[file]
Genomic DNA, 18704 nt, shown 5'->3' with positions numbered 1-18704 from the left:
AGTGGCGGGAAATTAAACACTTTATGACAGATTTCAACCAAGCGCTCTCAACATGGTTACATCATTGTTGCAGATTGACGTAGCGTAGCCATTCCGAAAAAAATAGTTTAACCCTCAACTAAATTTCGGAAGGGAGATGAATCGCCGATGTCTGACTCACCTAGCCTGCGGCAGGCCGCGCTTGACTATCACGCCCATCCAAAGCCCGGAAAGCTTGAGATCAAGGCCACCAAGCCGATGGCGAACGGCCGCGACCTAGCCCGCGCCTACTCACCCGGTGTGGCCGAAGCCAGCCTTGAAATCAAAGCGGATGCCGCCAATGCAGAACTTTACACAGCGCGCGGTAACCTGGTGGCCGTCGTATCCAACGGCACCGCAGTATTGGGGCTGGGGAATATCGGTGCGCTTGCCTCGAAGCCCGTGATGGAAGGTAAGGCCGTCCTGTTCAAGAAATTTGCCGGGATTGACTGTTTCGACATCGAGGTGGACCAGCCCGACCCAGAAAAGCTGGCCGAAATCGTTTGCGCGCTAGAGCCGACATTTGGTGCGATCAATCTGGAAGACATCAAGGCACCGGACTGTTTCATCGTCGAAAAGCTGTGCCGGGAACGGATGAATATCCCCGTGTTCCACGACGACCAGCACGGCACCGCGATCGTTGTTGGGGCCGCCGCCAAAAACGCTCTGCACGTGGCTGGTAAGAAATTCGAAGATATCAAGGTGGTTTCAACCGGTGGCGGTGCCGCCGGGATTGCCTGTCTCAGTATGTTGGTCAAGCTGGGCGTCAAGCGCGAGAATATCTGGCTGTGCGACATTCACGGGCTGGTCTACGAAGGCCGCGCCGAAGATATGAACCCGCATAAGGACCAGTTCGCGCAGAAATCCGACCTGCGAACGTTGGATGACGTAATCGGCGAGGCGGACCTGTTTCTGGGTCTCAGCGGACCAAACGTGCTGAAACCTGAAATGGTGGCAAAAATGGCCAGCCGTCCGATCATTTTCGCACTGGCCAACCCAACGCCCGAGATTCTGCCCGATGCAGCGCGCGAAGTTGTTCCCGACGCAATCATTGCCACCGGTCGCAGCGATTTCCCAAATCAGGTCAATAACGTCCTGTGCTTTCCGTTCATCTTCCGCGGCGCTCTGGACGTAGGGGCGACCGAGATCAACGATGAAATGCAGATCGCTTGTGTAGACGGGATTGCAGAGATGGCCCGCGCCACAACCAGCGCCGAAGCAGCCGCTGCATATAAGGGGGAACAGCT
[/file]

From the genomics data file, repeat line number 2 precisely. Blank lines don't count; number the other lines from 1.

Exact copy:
AGTGGCGGGAAATTAAACACTTTATGACAGATTTCAACCAAGCGCTCTCAACATGGTTACATCATTGTTGCAGATTGACGTAGCGTAGCCATTCCGAAAAAAATAGTTTAACCCTCAACTAAATTTCGGAAGGGAGATGAATCGCCGATGTCTGACTCACCTAGCCTGCGGCAGGCCGCGCTTGACTATCACGCCCATCCAAAGCCCGGAAAGCTTGAGATCAAGGCCACCAAGCCGATGGCGAACGGCCGCGACCTAGCCCGCGCCTACTCACCCGGTGTGGCCGAAGCCAGCCTTGAAATCAAAGCGGATGCCGCCAATGCAGAACTTTACACAGCGCGCGGTAACCTGGTGGCCGTCGTATCCAACGGCACCGCAGTATTGGGGCTGGGGAATATCGGTGCGCTTGCCTCGAAGCCCGTGATGGAAGGTAAGGCCGTCCTGTTCAAGAAATTTGCCGGGATTGACTGTTTCGACATCGAGGTGGACCAGCCCGACCCAGAAAAGCTGGCCGAAATCGTTTGCGCGCTAGAGCCGACATTTGGTGCGATCAATCTGGAAGACATCAAGGCACCGGACTGTTTCATCGTCGAAAAGCTGTGCCGGGAACGGATGAATATCCCCGTGTTCCACGACGACCAGCACGGCACCGCGATCGTTGTTGGGGCCGCCGCCAAAAACGCTCTGCACGTGGCTGGTAAGAAATTCGAAGATATCAAGGTGGTTTCAACCGGTGGCGGTGCCGCCGGGATTGCCTGTCTCAGTATGTTGGTCAAGCTGGGCGTCAAGCGCGAGAATATCTGGCTGTGCGACATTCACGGGCTGGTCTACGAAGGCCGCGCCGAAGATATGAACCCGCATAAGGACCAGTTCGCGCAGAAATCCGACCTGCGAACGTTGGATGACGTAATCGGCGAGGCGGACCTGTTTCTGGGTCTCAGCGGACCAAACGTGCTGAAACCTGAAATGGTGGCAAAAATGGCCAGCCGTCCGATCATTTTCGCACTGGCCAACCCAACGCCCGAGATTCTGCCCGATGCAGCGCGCGAAGTTGTTCCCGACGCAATCATTGCCACCGGTCGCAGCGATTTCCCAAATCAGGTCAATAACGTCCTGTGCTTTCCGTTCATCTTCCGCGGCGCTCTGGACGTAGGGGCGACCGAGATCAACGATGAAATGCAGATCGCTTGTGTAGACGGGATTGCAGAGATGGCCCGCGCCACAACCAGCGCCGAAGCAGCCGCTGCATATAAGGGGGAACAGCT